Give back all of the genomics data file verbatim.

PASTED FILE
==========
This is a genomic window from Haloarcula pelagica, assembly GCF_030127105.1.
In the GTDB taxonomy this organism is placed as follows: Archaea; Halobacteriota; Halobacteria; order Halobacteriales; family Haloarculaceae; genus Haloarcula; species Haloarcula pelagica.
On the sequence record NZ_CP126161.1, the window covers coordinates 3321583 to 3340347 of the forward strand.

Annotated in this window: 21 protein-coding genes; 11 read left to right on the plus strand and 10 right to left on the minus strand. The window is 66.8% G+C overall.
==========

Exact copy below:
This is a genomic window from Haloarcula pelagica, assembly GCF_030127105.1.
In the GTDB taxonomy this organism is placed as follows: Archaea; Halobacteriota; Halobacteria; order Halobacteriales; family Haloarculaceae; genus Haloarcula; species Haloarcula pelagica.
On the sequence record NZ_CP126161.1, the window covers coordinates 3321583 to 3340347 of the forward strand.

Annotated in this window: 21 protein-coding genes; 11 read left to right on the plus strand and 10 right to left on the minus strand. The window is 66.8% G+C overall.